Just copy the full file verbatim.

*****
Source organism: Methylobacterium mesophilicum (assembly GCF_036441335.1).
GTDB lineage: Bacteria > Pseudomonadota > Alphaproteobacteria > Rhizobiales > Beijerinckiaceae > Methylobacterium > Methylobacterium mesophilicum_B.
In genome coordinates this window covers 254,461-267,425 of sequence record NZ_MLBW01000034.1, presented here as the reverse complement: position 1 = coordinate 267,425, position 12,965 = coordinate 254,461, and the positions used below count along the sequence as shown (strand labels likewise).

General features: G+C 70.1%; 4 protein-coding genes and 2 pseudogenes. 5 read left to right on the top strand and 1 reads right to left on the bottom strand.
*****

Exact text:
Source organism: Methylobacterium mesophilicum (assembly GCF_036441335.1).
GTDB lineage: Bacteria > Pseudomonadota > Alphaproteobacteria > Rhizobiales > Beijerinckiaceae > Methylobacterium > Methylobacterium mesophilicum_B.
In genome coordinates this window covers 254,461-267,425 of sequence record NZ_MLBW01000034.1, presented here as the reverse complement: position 1 = coordinate 267,425, position 12,965 = coordinate 254,461, and the positions used below count along the sequence as shown (strand labels likewise).

General features: G+C 70.1%; 4 protein-coding genes and 2 pseudogenes. 5 read left to right on the top strand and 1 reads right to left on the bottom strand.